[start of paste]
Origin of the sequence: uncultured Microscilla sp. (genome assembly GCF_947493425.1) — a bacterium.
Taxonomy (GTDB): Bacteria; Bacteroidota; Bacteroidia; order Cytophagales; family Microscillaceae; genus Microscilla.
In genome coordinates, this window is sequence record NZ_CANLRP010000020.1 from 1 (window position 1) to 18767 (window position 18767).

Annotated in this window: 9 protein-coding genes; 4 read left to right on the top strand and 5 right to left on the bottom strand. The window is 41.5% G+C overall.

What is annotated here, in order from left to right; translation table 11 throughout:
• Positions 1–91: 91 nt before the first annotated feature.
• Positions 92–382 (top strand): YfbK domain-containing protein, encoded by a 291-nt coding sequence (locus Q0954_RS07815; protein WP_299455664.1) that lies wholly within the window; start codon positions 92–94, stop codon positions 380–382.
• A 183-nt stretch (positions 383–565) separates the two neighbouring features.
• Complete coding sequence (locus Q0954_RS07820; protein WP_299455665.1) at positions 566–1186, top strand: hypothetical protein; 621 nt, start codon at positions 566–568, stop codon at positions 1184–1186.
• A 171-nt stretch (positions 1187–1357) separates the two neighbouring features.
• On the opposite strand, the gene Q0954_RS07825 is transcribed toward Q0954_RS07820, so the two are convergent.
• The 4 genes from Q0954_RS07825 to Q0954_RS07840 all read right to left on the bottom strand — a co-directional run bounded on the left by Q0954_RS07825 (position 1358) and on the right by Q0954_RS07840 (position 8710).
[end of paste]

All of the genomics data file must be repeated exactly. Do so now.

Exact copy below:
Origin of the sequence: uncultured Microscilla sp. (genome assembly GCF_947493425.1) — a bacterium.
Taxonomy (GTDB): Bacteria; Bacteroidota; Bacteroidia; order Cytophagales; family Microscillaceae; genus Microscilla.
In genome coordinates, this window is sequence record NZ_CANLRP010000020.1 from 1 (window position 1) to 18767 (window position 18767).

Annotated in this window: 9 protein-coding genes; 4 read left to right on the top strand and 5 right to left on the bottom strand. The window is 41.5% G+C overall.

What is annotated here, in order from left to right; translation table 11 throughout:
• Positions 1–91: 91 nt before the first annotated feature.
• Positions 92–382 (top strand): YfbK domain-containing protein, encoded by a 291-nt coding sequence (locus Q0954_RS07815; protein WP_299455664.1) that lies wholly within the window; start codon positions 92–94, stop codon positions 380–382.
• A 183-nt stretch (positions 383–565) separates the two neighbouring features.
• Complete coding sequence (locus Q0954_RS07820; protein WP_299455665.1) at positions 566–1186, top strand: hypothetical protein; 621 nt, start codon at positions 566–568, stop codon at positions 1184–1186.
• A 171-nt stretch (positions 1187–1357) separates the two neighbouring features.
• On the opposite strand, the gene Q0954_RS07825 is transcribed toward Q0954_RS07820, so the two are convergent.
• The 4 genes from Q0954_RS07825 to Q0954_RS07840 all read right to left on the bottom strand — a co-directional run bounded on the left by Q0954_RS07825 (position 1358) and on the right by Q0954_RS07840 (position 8710).